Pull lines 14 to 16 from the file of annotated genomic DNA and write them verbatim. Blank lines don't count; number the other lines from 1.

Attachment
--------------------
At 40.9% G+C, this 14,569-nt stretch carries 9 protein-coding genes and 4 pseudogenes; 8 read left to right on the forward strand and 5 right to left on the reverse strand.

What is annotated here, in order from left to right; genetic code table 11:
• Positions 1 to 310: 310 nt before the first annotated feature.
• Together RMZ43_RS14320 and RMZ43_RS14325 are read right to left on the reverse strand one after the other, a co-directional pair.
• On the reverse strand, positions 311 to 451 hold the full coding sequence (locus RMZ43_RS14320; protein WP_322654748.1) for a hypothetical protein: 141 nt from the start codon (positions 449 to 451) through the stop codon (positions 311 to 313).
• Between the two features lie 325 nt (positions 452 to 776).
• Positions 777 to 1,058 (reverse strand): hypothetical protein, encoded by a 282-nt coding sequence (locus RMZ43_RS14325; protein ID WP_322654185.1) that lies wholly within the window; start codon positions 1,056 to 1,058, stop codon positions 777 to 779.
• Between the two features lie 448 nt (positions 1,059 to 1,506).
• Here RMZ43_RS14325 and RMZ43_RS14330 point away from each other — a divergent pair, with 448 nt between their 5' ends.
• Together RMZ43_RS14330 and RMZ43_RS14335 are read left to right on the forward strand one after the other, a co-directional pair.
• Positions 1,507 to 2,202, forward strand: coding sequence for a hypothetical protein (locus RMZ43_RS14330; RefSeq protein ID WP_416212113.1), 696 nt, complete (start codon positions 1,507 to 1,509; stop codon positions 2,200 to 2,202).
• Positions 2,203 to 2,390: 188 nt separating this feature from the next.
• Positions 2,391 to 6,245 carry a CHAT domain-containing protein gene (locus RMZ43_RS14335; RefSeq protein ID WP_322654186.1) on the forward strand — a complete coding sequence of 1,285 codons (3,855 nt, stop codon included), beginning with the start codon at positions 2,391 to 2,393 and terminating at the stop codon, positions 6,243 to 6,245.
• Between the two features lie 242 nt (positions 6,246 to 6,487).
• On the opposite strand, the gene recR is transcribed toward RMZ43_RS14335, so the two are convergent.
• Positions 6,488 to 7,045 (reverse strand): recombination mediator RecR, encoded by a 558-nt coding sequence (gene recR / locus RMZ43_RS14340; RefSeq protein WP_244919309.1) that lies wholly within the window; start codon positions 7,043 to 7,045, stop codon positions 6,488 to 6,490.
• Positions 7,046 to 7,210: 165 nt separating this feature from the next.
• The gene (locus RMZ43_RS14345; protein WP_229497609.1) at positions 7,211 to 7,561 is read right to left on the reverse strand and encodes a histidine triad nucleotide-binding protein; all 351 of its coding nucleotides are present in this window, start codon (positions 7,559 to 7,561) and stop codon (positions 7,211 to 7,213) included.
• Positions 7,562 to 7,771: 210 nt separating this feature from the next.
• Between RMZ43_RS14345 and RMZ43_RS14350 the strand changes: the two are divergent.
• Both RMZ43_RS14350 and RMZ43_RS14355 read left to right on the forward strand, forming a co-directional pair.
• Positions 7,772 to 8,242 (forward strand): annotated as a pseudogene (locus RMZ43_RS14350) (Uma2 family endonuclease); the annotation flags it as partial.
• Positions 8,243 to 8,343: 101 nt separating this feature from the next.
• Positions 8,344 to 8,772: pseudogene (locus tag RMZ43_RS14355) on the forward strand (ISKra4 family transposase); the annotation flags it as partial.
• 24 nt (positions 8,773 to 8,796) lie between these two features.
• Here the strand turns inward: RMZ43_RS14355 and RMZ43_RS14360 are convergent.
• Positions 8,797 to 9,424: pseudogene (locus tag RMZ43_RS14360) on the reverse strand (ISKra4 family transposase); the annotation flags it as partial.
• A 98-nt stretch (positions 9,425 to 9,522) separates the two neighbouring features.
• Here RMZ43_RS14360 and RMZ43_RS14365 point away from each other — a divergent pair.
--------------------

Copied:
• Between the two features lie 242 nt (positions 6,246 to 6,487).
• On the opposite strand, the gene recR is transcribed toward RMZ43_RS14335, so the two are convergent.
• Positions 6,488 to 7,045 (reverse strand): recombination mediator RecR, encoded by a 558-nt coding sequence (gene recR / locus RMZ43_RS14340; RefSeq protein WP_244919309.1) that lies wholly within the window; start codon positions 7,043 to 7,045, stop codon positions 6,488 to 6,490.